Updated Sunday, January 6, 2013 at 07:01 AM
A motherless child. A wicked stepmother and other nasty relations. A benevolent supernatural spirit as rescuer. The transformation of a tattered outcast with nothing and no one into a glittering princess with a kingdom at her feet.
Cinderella, the oppressed, unloved little maid who ends up having it all. How many young girls, over how many centuries, have pretended to be her? The answer: More than you’ll ever count. And there have been countless incarnations of Cinderella — she’s the heroine of innumerable fairy tales, as well as cinematic, musical, theatrical and balletic works. And she even has a psychological complex named for her. (Now that’s fame.)
Cinderella returns soon to Seattle Opera with a song in her heart, and on her lips. She will be trilling through Gioachino Rossini’s much-loved opera based on the legend “Cenerentola” (Italian for “Cinderella”). She’ll go from rags to riches in the local premiere of an intriguing recent mounting of the work which emphasizes physical clowning and cartoonlike whimsy, including some pratfalling giant rats. (Staged by Spanish director Joan Font, the production is designed by his countryman Joan Guillén, who happens to be a satirical cartoonist.)
So it’s a fine time to ask: who was the “real” Cinderella?
What we know as the basic Cinderella story of ill-treated-girl-makes-good extends back to, at least, ancient Greece. As recorded by Herodotus and other Greek scribes: a poor maiden’s slipper is snatched by an eagle who drops it in the lap of a king. The king finds the shoe so attractive, he takes it as an omen and hunts far and wide for the owner — whom he will take as his bride.
Countless variations appeared in other eras, and in other cultures. For example, Norway, Portugal, Vietnam, Serbia and Germany have their own retellings of the myth. (The German one is set down by, naturally, the Brothers Grimm.)
Several tales about girls oppressed by step-relations appear in “The Arabian Nights,” a medieval compendium of Middle Eastern fables.
In a Filipino variant, the fairy godmother is the deceased mother of Maria (the Cinderella figure). The mother appears in the form of a crab to rescue her daughter from terrible step-kin. In the Chinese version, the mother returns as a fish, and her daughter falls for the prince at a New Year’s celebration.
For many more interpretations, curious readers can skim English folklorist Marian Roalfe Cox’s compilation, “Cinderella: Three Hundred and Forty-Five Variants of Cinderella, Catskin, and Cap O’rushes.”
But the best-known tale in the West derives from “Cendrillon,” committed to paper by 17th-century French author Charles Perrault, in a collection of fairy tales. It is from Perrault’s account that we get the pumpkin-turned-coach that conveys Cinderella to the ball, as well as the glass slipper that triggers the prince’s search.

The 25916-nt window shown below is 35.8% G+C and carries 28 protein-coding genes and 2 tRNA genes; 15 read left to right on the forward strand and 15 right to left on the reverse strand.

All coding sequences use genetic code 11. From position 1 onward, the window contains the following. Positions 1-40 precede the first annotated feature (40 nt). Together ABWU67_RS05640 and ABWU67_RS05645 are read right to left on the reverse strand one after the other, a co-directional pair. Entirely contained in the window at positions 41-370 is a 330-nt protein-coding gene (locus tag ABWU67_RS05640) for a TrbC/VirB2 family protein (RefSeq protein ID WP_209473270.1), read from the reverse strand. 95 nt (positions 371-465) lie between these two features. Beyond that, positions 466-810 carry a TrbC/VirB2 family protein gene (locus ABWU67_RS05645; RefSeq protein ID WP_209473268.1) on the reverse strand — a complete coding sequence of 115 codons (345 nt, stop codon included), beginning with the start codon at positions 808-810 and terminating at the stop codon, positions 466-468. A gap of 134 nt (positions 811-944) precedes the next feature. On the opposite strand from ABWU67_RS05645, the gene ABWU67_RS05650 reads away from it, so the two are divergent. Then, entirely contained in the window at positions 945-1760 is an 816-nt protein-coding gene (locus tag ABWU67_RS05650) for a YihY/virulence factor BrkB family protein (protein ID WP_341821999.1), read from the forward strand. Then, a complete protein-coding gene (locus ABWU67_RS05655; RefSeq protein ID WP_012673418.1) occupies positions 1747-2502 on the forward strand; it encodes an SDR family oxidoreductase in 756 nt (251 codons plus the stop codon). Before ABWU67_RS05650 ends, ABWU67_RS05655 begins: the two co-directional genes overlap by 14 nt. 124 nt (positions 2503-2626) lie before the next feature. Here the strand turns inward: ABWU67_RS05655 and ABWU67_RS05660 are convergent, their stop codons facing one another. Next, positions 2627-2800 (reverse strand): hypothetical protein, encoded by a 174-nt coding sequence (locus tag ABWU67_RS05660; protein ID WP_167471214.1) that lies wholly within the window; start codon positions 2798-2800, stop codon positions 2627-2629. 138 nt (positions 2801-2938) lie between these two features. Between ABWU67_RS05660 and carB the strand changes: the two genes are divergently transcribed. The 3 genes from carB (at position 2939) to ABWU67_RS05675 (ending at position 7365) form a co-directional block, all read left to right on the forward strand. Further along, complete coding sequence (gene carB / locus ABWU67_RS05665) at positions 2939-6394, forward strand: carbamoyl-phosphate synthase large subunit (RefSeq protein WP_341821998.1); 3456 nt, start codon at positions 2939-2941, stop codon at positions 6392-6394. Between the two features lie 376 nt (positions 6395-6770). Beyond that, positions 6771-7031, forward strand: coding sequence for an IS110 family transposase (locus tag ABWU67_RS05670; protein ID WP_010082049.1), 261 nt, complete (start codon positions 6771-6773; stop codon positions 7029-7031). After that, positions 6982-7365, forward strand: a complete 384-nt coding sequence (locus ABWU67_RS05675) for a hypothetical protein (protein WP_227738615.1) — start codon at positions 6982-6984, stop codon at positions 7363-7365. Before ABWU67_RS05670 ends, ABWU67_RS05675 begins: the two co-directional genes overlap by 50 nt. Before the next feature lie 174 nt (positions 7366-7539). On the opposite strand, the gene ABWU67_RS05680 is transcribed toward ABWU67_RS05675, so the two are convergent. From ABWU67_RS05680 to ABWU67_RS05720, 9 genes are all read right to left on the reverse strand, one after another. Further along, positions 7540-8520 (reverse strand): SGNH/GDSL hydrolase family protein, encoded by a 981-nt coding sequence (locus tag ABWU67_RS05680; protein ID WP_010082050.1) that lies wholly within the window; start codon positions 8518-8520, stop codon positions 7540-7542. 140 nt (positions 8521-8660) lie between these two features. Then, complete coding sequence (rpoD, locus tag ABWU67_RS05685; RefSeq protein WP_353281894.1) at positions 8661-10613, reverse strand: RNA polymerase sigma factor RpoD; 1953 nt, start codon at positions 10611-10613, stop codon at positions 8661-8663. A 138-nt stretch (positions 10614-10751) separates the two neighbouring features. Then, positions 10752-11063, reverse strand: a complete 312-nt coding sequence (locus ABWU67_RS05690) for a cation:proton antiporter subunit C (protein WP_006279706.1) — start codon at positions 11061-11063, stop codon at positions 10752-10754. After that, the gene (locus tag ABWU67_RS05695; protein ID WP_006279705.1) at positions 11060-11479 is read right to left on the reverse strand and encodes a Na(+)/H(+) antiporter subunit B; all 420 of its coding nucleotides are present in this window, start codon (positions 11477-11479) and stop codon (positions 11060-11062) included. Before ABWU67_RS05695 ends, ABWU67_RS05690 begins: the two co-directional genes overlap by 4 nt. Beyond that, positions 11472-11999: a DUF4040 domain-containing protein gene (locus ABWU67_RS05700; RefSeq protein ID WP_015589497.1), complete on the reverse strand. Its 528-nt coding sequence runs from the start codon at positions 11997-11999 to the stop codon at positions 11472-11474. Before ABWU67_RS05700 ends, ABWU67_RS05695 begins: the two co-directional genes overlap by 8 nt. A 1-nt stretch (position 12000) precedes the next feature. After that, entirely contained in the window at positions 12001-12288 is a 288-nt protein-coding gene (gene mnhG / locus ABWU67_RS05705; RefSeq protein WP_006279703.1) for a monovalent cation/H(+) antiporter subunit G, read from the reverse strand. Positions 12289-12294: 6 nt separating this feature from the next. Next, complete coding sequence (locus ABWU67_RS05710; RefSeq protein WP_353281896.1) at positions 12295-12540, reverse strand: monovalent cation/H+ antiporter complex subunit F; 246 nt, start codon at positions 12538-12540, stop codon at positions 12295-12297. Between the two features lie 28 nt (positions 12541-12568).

This is the version refashioned into ever-popular Disney films, picturesque ballets (including the recently revived Pacific Northwest Ballet production of “Cinderella” choreographed by Kent Stowell) and a popular Rodgers and Hammerstein musical.
It’s also the inspiration for modern reworkings of the myth — from a “Hello Kitty” feature from Japan to the recent movie musical “Ella Enchanted.”
But the Italians have had their own vision of Cenerentola (Cinderella), as illuminated in Rossini’s comic opera. Seattle Opera will present it in a well-traveled, family-friendly staging noteworthy for its use of the physical, crowd-pleasing antics of Italy’s gift to comedy, commedia dell’arte.
Composed by Rossini while in his mid-20s, in the then-trendy music style of bel canto, “La Cenerentola” has a libretto by Jacopo Ferretti, which departs in some respects from the version of the story most Americans know.
Angelina (the Cinderella character) is under the thumb of an evil stepfather, not a stepmother. Don Ramiro, the handsome prince of Salerno, masquerades as a servant to check her out before the ball occurs, after hearing of Angelina’s sweetness and charitable nature. And a bracelet leads to the Prince’s discovery of the girl’s true identity, not fancy footwear.
In Seattle, the colorful rendition co-produced by the Houston Grand Opera, the Welsh National Opera, Gran Teatre del Liceu and Grand Théatre de Genève will feature lauded Italian mezzo-soprano Daniela Pini in her U.S. debut, singing the challenging coloratura arias of Angelina (sung in the silver cast by Karin Mushegain), and tenor René Barbera (Edgardo Rocha in the silver cast) as princely Don Ramiro.
As for the so-called Cinderella complex, it’s a pop psychology term that refers to woman’s unconscious fear of autonomy, and desire for a “prince charming” to woo and care for her.
Some might say that’s not a bad syndrome — that is, if you’re a gal who’s stuck at home picking up after her nasty stepsisters, and constantly sweeping all those cinders from the hearth. Just sayin’.
Misha Berson: email@example.com
By Gioachino Rossini. With Daniela Pini (Angelina) and René Barbera (Don Ramiro), and Joan Font, director, and Giacomo Sagripanti, conductor; Saturday-Jan. 26, Seattle Opera, McCaw Hall, 321 Mercer St., Seattle; $25-$215 (206-389-7676 or www.seattleopera.org).
Cenerentola’s half-sisters Tisbe and Clorinda work her from dawn to dusk in the first scene of “Cinderella.”
Daniela Pini (Angelina) and stage director Joan Font rehearse for Seattle Opera's staging of “Cinderella.”